Rainhouse is a prototype home that turns rainwater into drinking water. Unveiled by Hungarian design studio IVANKA during Milan Design Week in April this year, the system is part of a project entitled The Water of Life.
There was a somewhat unconventional demonstration in store for those attending the Salon Internazionale de Mobile in Milan this year in the shape of an ominous cotton cumulus looming over the Superstudio Più gardens, above a small home without walls. When the cloud began to release artificial rain, the house swiftly converted the rainwater into fresh, clean drinking water for the intrigued onlookers gathered under the transparent roof.
Rainhouse relies on "bio-concrete", a term used to refer to both the biocompatible material and the entire filtration process developed and patented by IVANKA, which has designed an array of amazing concrete creations. Installed on the roof, it provides a chemical-free means of treating water to remove impurities and restore a healthy pH value (between 6.5 and 8.5 for drinking water). The water runs off the roof through a series of filters: first through the concrete filtration system; then through stainless steel pipes which further purify the water to remove any remaining impurities. The water is then stored in a concrete-lined tank.
Rainwater harvesting offers real benefits as our water resources continue to shrink worldwide. Rainwater is relatively clean when it falls from the sky. It is only when that water comes into contact with city streets that it accumulates dust, dirt and other pollutants. As a result, a number of architects have already begun incorporating innovative filtration systems into their construction projects. One example is the ArtScience Museum in Singapore, where water is harvested on an impressive lotus-flower roof, collected in a large storage tank then recycled for use in the building's restrooms. One of the unique features of The Water of Life is that this water is not just recycled, it is also turned into purified water suitable for drinking. IVANKA Creative Director Katalin Ivanka claims it could be "the missing link in ecological housing.".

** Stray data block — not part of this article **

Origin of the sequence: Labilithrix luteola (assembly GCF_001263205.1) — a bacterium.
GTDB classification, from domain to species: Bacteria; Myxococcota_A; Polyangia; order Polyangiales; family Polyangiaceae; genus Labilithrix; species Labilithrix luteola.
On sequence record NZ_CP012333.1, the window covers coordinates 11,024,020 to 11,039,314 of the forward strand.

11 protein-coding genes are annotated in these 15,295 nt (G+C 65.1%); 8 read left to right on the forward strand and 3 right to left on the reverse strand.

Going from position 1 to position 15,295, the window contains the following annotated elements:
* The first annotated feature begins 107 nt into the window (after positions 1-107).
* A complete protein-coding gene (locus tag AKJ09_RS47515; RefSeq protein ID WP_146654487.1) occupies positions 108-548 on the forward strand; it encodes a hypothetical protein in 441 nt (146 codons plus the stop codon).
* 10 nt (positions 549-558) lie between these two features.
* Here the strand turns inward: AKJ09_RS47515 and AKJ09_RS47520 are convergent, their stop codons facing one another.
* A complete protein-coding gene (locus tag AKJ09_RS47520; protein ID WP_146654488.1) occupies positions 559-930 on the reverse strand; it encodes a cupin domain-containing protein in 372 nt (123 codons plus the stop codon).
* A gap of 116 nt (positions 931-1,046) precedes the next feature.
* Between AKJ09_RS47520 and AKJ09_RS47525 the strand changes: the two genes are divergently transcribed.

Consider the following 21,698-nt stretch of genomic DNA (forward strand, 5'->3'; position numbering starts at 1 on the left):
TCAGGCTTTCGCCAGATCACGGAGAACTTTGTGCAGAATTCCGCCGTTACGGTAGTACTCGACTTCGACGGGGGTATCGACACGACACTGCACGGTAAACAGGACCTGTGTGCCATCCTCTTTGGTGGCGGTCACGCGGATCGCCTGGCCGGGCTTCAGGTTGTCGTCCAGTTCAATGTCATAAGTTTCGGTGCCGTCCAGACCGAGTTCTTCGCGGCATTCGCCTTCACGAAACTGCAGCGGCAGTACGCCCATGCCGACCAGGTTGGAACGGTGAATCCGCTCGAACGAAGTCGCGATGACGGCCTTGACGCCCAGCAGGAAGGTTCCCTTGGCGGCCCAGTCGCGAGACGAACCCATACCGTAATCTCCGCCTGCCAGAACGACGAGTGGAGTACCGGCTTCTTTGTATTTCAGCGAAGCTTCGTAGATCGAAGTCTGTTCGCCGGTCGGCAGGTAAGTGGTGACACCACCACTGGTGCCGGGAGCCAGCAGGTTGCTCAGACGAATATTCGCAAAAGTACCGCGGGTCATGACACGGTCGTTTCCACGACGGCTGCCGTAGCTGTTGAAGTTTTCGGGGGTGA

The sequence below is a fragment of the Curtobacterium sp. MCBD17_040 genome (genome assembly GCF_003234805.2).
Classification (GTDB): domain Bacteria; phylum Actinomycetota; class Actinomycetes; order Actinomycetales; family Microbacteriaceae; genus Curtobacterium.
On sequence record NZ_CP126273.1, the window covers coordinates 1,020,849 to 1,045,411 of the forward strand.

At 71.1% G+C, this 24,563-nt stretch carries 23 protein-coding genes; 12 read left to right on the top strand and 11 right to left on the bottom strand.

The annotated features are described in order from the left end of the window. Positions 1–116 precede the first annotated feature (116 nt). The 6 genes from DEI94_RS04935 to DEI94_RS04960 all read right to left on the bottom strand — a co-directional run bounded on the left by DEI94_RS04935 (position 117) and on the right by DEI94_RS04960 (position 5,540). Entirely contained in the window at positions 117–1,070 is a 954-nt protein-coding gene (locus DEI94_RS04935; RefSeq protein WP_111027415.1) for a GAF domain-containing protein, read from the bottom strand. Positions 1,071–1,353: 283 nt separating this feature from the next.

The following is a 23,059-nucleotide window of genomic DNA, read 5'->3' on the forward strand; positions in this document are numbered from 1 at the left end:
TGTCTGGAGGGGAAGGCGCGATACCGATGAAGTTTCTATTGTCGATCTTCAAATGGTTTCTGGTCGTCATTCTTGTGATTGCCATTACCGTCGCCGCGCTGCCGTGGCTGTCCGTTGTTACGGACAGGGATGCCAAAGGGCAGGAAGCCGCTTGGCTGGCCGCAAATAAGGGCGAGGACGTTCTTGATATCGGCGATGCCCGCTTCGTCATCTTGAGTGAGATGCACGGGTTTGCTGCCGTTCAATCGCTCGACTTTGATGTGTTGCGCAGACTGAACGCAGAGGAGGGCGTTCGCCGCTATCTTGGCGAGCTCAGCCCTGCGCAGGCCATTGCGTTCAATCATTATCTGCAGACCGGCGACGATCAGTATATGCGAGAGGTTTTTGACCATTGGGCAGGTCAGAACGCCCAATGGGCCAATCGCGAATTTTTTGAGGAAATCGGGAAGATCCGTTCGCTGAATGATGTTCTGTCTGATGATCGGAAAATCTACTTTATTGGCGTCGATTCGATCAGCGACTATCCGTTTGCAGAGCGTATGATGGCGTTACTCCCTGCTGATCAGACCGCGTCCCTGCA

Bio-concrete technology can be installed on the roof of existing buildings or incorporated into new construction projects. It can be adapted to all sizes of building, from individual homes to factories, and even small family farms. Of course, the system can only be effective in places where there is enough rainfall, but its designers estimate that such places cover half of the world's cities, even though they do not specify how the technology could be implemented (or at what cost) in poorer regions.